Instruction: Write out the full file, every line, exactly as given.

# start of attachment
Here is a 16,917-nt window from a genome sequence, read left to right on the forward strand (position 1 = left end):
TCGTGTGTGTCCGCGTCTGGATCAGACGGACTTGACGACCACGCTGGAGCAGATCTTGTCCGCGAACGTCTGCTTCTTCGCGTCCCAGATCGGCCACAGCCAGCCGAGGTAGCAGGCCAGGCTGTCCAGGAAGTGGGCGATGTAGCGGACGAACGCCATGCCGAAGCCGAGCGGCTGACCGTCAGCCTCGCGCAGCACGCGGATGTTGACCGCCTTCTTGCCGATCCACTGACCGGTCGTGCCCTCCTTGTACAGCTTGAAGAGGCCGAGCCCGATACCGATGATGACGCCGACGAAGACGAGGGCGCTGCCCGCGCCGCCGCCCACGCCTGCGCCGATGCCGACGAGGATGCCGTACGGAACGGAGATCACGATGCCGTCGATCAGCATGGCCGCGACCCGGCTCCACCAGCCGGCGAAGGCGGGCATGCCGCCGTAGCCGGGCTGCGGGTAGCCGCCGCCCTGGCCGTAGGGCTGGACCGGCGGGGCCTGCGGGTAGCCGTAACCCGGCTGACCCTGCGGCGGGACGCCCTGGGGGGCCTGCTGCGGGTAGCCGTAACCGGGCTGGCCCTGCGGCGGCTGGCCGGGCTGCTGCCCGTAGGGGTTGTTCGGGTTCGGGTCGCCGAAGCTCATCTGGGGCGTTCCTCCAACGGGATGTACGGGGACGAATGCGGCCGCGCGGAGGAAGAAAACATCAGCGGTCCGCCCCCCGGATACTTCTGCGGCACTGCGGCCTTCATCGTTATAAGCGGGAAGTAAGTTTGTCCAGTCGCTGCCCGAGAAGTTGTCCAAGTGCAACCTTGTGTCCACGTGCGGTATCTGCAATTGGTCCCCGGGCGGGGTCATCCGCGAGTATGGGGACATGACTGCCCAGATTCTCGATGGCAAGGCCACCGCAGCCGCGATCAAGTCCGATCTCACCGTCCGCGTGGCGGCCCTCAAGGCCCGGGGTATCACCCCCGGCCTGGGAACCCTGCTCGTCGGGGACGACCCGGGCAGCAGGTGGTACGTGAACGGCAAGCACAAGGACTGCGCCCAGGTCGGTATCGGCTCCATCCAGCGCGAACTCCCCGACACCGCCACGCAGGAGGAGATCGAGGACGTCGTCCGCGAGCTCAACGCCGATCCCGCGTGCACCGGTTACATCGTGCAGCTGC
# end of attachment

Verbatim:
Here is a 16,917-nt window from a genome sequence, read left to right on the forward strand (position 1 = left end):
TCGTGTGTGTCCGCGTCTGGATCAGACGGACTTGACGACCACGCTGGAGCAGATCTTGTCCGCGAACGTCTGCTTCTTCGCGTCCCAGATCGGCCACAGCCAGCCGAGGTAGCAGGCCAGGCTGTCCAGGAAGTGGGCGATGTAGCGGACGAACGCCATGCCGAAGCCGAGCGGCTGACCGTCAGCCTCGCGCAGCACGCGGATGTTGACCGCCTTCTTGCCGATCCACTGACCGGTCGTGCCCTCCTTGTACAGCTTGAAGAGGCCGAGCCCGATACCGATGATGACGCCGACGAAGACGAGGGCGCTGCCCGCGCCGCCGCCCACGCCTGCGCCGATGCCGACGAGGATGCCGTACGGAACGGAGATCACGATGCCGTCGATCAGCATGGCCGCGACCCGGCTCCACCAGCCGGCGAAGGCGGGCATGCCGCCGTAGCCGGGCTGCGGGTAGCCGCCGCCCTGGCCGTAGGGCTGGACCGGCGGGGCCTGCGGGTAGCCGTAACCCGGCTGACCCTGCGGCGGGACGCCCTGGGGGGCCTGCTGCGGGTAGCCGTAACCGGGCTGGCCCTGCGGCGGCTGGCCGGGCTGCTGCCCGTAGGGGTTGTTCGGGTTCGGGTCGCCGAAGCTCATCTGGGGCGTTCCTCCAACGGGATGTACGGGGACGAATGCGGCCGCGCGGAGGAAGAAAACATCAGCGGTCCGCCCCCCGGATACTTCTGCGGCACTGCGGCCTTCATCGTTATAAGCGGGAAGTAAGTTTGTCCAGTCGCTGCCCGAGAAGTTGTCCAAGTGCAACCTTGTGTCCACGTGCGGTATCTGCAATTGGTCCCCGGGCGGGGTCATCCGCGAGTATGGGGACATGACTGCCCAGATTCTCGATGGCAAGGCCACCGCAGCCGCGATCAAGTCCGATCTCACCGTCCGCGTGGCGGCCCTCAAGGCCCGGGGTATCACCCCCGGCCTGGGAACCCTGCTCGTCGGGGACGACCCGGGCAGCAGGTGGTACGTGAACGGCAAGCACAAGGACTGCGCCCAGGTCGGTATCGGCTCCATCCAGCGCGAACTCCCCGACACCGCCACGCAGGAGGAGATCGAGGACGTCGTCCGCGAGCTCAACGCCGATCCCGCGTGCACCGGTTACATCGTGCAGCTGC